Colon and rectal cancer care in Kansas City
If you or a loved one has been diagnosed with cancer of the colon or rectum, it can be frightening. Many times, if the cancer is caught in its early stages, patients haven’t experienced any symptoms, making the diagnosis particularly shocking. However, patients can trust the progressive treatment options and experienced colorectal cancer surgeons at the Sarah Cannon Cancer Institute HCA Midwest Health.
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About colorectal cancer
Colorectal cancer occurs in the colon, also known as the large intestines or rectum, which connects the colon to the anus. This type of cancer almost always begins in cells that produce mucus or other fluids as tumors. These tumors generally start as adenomas, or polyps, which are small benign (non-cancerous) growths.
Colorectal cancer is often detected through screenings, such as colonoscopies or sigmoidoscopies, and can be treated with surgery or specialized cancer therapies, depending on the disease's stage and severity.
Our comprehensive colon and rectal cancer services
At HCA Midwest Health, our cancer programs are overseen by panels of physicians who are experts in a variety of medical specialties. One of those medical specialties is colorectal cancer. We offer comprehensive colorectal cancer care provided by multidisciplinary specialists with a wide range of services, including:
- A thorough genetic counseling program for patients who are concerned about their personal or family history of GI cancer
- A wide range of invasive and noninvasive diagnostic screening options
- Advanced surgical and nonsurgical cancer treatments
- Cancer support services and educational resources
- Cancer wellness classes and survivor support groups
- Dedicated nurse navigators who support and guide patients with stage 3 and 4 colon cancer
- High-risk GI cancer clinics at Centerpoint Medical Center, Menorah Medical Center, Overland Park Regional Medical Center and Research Medical Center
- Local access to national clinical research trials
- Over 50 GI and colon cancer specialists across our network of hospitals
Colon and rectal cancer risk factors
Early detection of colorectal cancer is the key to getting the best possible outcome. That's why it's important to know if you are at risk of developing the disease.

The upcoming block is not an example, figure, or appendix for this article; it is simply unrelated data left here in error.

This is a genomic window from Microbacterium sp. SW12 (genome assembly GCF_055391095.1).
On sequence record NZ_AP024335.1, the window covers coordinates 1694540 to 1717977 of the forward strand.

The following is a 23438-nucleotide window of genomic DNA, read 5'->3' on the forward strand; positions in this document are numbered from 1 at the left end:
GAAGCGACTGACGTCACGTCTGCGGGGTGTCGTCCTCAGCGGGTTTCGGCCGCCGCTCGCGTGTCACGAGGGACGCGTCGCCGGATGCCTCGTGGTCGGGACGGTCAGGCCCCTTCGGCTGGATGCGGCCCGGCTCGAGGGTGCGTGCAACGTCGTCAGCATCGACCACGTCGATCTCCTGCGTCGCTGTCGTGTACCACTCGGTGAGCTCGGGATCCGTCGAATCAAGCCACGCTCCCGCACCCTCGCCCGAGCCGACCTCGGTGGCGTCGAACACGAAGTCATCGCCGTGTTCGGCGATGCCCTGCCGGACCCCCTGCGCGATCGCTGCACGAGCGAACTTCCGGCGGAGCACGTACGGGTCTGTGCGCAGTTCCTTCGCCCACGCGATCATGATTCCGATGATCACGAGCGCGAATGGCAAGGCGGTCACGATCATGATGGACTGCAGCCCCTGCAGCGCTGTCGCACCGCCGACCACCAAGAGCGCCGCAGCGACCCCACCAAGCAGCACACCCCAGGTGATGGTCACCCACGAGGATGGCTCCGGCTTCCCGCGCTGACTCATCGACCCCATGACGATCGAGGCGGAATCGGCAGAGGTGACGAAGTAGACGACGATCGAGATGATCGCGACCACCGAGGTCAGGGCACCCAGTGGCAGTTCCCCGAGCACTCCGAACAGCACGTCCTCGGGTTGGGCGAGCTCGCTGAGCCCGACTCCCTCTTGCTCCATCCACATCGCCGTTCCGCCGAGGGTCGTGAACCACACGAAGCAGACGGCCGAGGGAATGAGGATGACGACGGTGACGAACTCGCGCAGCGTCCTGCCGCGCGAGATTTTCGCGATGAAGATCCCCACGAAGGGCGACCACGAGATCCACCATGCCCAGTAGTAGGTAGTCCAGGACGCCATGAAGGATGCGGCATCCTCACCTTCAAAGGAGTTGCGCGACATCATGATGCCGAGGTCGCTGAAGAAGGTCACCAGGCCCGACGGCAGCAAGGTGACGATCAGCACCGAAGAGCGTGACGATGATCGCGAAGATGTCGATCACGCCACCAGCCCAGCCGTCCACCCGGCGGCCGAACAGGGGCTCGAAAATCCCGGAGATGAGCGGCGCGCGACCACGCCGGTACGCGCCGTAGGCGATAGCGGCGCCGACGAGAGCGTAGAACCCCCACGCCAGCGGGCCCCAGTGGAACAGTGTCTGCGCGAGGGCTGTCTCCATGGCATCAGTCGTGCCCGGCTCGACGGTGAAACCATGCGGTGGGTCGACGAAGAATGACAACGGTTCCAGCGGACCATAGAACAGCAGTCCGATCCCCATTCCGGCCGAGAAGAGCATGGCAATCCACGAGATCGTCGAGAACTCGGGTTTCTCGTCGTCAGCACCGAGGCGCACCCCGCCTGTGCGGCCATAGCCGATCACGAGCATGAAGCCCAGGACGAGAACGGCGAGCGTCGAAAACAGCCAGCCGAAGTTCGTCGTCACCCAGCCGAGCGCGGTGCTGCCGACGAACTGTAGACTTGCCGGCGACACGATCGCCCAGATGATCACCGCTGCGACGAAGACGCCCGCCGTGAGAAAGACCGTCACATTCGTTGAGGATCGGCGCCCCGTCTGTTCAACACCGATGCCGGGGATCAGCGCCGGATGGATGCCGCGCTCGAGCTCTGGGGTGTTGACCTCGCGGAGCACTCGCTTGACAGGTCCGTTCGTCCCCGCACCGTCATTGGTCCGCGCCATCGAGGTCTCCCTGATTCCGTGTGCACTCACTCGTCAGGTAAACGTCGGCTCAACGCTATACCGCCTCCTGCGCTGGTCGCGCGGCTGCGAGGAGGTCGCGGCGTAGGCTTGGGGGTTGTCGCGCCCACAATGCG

Some of the risk factors for colorectal cancer include:
- A diet high in fat and low in fiber
- A family history of colon or rectal cancer
- A personal history of diabetes
- A sedentary lifestyle
- An age of 45 or older
- Tobacco and alcohol use
Colorectal cancer symptoms
Patients with early-stage colorectal cancer do not usually present symptoms. That's why it's essential to be mindful of certain symptoms and speak to a doctor if they arise. Common symptoms of colorectal cancer include:
- A change in the frequency of bowel movements
- A feeling that the bowel does not empty completely
- Abdominal discomforts, such as gas, pain, bloating, fullness or cramping
- Blood in stool
- Chronic fatigue
- Narrow stool
- Unexplainable weight loss
Colon and rectal cancer screenings
Because early-stage colorectal cancer does not usually present symptoms, routine screenings are essential to prevent cancer and/or detect the disease in its earliest and most treatable stages.
Our doctors use imaging exams and diagnostic procedures to detect and diagnose colorectal cancer, gastrointestinal cancer and related diseases. Sarah Cannon Cancer Institute recommends consulting your physician if you are 45 years old or older to determine the right screening test for you. Evidence-based options may include colonoscopy at 10-year intervals or a Fecal Immunohistochemistry Test (FIT) annually.
Additionally, we offer various screening options to detect colorectal cancer, including:
- Digital rectal exam – An exam that checks for abnormalities. It can detect almost half of colon cancers and can usually be completed by a primary care physician near you
- Fecal immunochemical test (FIT) – A stool culture test used to detect blood in the stool. You will obtain a discreet sample in the privacy of your own home and send to a lab for analysis. This test is offered through a primary care physician and is covered by most insurance with little to no cost to you. It is designed for patients at an average risk for colon cancer and should be repeated annually
- Fecal occult blood test – A lab test used to look for blood in the stool. You can talk to a primary care doctor near you about this test
- Stool DNA test – A lab test used to look for DNA changes in cells. It can also detect blood in stool. This test can usually be performed by your PCP